There is an article in one of the ham magazines from years ago that
describes how to make an adapter from brass tubing compression sleve fittings
(from auto parts store) that adapts from 1/2 inch CATV Hardline cable to UHF
male connectors RG-8 size. Anti-oxidants required. I have been doing this for
years with no problems at 1500 watts. There is a pair on my 80 meter 4-square
as we speak. Its been so long that I have since forgotten where the article
was. Perhaps an internet search would bring it up. I would write something up
but I have my hands full at the moment with cleaning up after a tornado like
storm with 100 MPH winds that went right over my house. Minimal damage except
for the top 1/3 of my 160 vertical and lots of tall trees down in what's left
of the yard. All else is fine with nothing I can't repair.
Lee K7TJR Culver OR
Clamps do work ok with CATV hardline, but you have to be careful as it is very
easy to crush the hardline. Also, waterproofing is always a pain.
As W7WKR posted, I also adapt pin connectors, which are the standard way of
terminating catv hardline. Here are some comments:
Pin connectors have the same thread size (5/8") that is found on so-239s or N
connectors. They are fairly cheap to buy new or can be found on ebay. One
difficulty with pin connectors compared to many other hardline connectors is
that it is nearly impossible to install them on catv hardline unless you have
a coring tool of the right size to fit the hardline. This is because the pin
connectors clamp onto the shield from both sides, so you have to completely
remove the insulation from the hardline for 1-2" back up into the cable. Coring
tools are > $100 new, but I have found them used for $20-$40. The used ones are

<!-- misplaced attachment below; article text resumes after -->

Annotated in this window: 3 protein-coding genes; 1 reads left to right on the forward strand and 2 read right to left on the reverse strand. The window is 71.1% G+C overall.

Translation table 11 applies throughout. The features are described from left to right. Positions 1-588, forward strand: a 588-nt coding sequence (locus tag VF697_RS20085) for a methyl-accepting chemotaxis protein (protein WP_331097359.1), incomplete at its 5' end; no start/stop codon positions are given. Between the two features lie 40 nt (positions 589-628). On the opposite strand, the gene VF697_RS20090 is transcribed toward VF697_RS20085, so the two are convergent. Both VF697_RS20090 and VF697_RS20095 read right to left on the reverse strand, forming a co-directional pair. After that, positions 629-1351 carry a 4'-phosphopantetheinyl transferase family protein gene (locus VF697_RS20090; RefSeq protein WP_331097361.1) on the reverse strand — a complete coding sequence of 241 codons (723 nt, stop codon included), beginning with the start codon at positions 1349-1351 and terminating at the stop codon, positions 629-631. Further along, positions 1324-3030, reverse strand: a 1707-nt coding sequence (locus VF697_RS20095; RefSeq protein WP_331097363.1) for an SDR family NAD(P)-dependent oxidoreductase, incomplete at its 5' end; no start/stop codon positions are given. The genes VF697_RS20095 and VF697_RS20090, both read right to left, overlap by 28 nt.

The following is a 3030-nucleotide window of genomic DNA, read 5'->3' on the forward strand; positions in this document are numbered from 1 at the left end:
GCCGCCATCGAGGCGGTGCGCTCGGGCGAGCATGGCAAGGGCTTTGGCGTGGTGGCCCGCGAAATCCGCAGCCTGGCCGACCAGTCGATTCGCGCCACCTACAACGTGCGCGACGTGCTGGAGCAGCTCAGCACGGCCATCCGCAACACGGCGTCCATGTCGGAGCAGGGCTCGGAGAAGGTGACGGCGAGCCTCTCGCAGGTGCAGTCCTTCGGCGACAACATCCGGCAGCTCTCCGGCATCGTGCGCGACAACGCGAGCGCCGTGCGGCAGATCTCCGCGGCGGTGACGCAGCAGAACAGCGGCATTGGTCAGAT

often pretty worn out: however, with care you can sharpen the cutting parts
with a file or stone, which makes a big difference. It can also be tricky to
figure out how much center conductor you need sticking out for a given pin
connector- some of the connectors have little tick marks on the outside that
show the correct length to cut the center conductor.
Once you have the pin connector on, then:
1. For type N: the body of a "clamp" type N connector will screw directly onto
the pin connector (discard the smaller clamp part with male threads that
normally goes on the RG-8). I just cut the pin to length and file the end down
to a point. You do have to be careful that the point is not too wide, otherwise
it might break the female contact.
2. For UHF: there are similar clamp-type UHF connectors available with the same
5/8 thread in the connector body. Here is one example:
just cut the pin to the right length, solder on the center female connector,
and screw the body on.
3. You can also just drill a hole in a metal box and attach the pin connector
with a nut meant to go on SO239s.
There are also splice connectors to join two pieces of hardline. These are nice
because they don't require any waterproofing. There are also some that end in
an F connector instead of a pin.
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